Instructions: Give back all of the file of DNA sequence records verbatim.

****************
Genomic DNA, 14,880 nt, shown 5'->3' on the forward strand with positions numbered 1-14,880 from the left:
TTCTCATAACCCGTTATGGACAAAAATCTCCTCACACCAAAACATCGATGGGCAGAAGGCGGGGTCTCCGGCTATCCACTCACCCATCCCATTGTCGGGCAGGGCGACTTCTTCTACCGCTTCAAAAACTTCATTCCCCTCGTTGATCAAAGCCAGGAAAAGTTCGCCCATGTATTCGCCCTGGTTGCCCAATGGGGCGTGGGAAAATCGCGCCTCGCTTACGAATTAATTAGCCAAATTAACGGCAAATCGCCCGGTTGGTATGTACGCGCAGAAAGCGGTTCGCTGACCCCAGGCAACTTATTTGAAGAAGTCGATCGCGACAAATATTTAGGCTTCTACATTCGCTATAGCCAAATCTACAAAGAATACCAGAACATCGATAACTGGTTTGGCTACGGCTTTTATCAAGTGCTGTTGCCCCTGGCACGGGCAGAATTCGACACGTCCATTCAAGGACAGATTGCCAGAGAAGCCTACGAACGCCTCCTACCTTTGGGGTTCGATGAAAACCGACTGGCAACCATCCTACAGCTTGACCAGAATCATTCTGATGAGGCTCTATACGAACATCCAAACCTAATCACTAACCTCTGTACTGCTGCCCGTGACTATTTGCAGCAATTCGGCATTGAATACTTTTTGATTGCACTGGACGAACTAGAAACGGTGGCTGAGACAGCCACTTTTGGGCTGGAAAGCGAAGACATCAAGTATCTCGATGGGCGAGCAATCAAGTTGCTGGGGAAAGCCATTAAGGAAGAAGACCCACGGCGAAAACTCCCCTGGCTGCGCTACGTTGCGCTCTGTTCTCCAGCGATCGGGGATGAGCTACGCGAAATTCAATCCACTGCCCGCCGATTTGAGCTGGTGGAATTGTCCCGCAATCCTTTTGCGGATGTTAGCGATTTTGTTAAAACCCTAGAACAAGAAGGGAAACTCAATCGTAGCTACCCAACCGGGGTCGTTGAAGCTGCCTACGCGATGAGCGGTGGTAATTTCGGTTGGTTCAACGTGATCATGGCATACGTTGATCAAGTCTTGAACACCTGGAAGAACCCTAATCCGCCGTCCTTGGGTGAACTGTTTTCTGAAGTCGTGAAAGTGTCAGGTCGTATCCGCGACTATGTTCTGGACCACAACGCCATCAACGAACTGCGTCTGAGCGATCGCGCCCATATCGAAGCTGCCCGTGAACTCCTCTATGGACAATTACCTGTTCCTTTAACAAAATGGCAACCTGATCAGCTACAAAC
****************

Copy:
Genomic DNA, 14,880 nt, shown 5'->3' on the forward strand with positions numbered 1-14,880 from the left:
TTCTCATAACCCGTTATGGACAAAAATCTCCTCACACCAAAACATCGATGGGCAGAAGGCGGGGTCTCCGGCTATCCACTCACCCATCCCATTGTCGGGCAGGGCGACTTCTTCTACCGCTTCAAAAACTTCATTCCCCTCGTTGATCAAAGCCAGGAAAAGTTCGCCCATGTATTCGCCCTGGTTGCCCAATGGGGCGTGGGAAAATCGCGCCTCGCTTACGAATTAATTAGCCAAATTAACGGCAAATCGCCCGGTTGGTATGTACGCGCAGAAAGCGGTTCGCTGACCCCAGGCAACTTATTTGAAGAAGTCGATCGCGACAAATATTTAGGCTTCTACATTCGCTATAGCCAAATCTACAAAGAATACCAGAACATCGATAACTGGTTTGGCTACGGCTTTTATCAAGTGCTGTTGCCCCTGGCACGGGCAGAATTCGACACGTCCATTCAAGGACAGATTGCCAGAGAAGCCTACGAACGCCTCCTACCTTTGGGGTTCGATGAAAACCGACTGGCAACCATCCTACAGCTTGACCAGAATCATTCTGATGAGGCTCTATACGAACATCCAAACCTAATCACTAACCTCTGTACTGCTGCCCGTGACTATTTGCAGCAATTCGGCATTGAATACTTTTTGATTGCACTGGACGAACTAGAAACGGTGGCTGAGACAGCCACTTTTGGGCTGGAAAGCGAAGACATCAAGTATCTCGATGGGCGAGCAATCAAGTTGCTGGGGAAAGCCATTAAGGAAGAAGACCCACGGCGAAAACTCCCCTGGCTGCGCTACGTTGCGCTCTGTTCTCCAGCGATCGGGGATGAGCTACGCGAAATTCAATCCACTGCCCGCCGATTTGAGCTGGTGGAATTGTCCCGCAATCCTTTTGCGGATGTTAGCGATTTTGTTAAAACCCTAGAACAAGAAGGGAAACTCAATCGTAGCTACCCAACCGGGGTCGTTGAAGCTGCCTACGCGATGAGCGGTGGTAATTTCGGTTGGTTCAACGTGATCATGGCATACGTTGATCAAGTCTTGAACACCTGGAAGAACCCTAATCCGCCGTCCTTGGGTGAACTGTTTTCTGAAGTCGTGAAAGTGTCAGGTCGTATCCGCGACTATGTTCTGGACCACAACGCCATCAACGAACTGCGTCTGAGCGATCGCGCCCATATCGAAGCTGCCCGTGAACTCCTCTATGGACAATTACCTGTTCCTTTAACAAAATGGCAACCTGATCAGCTACAAAC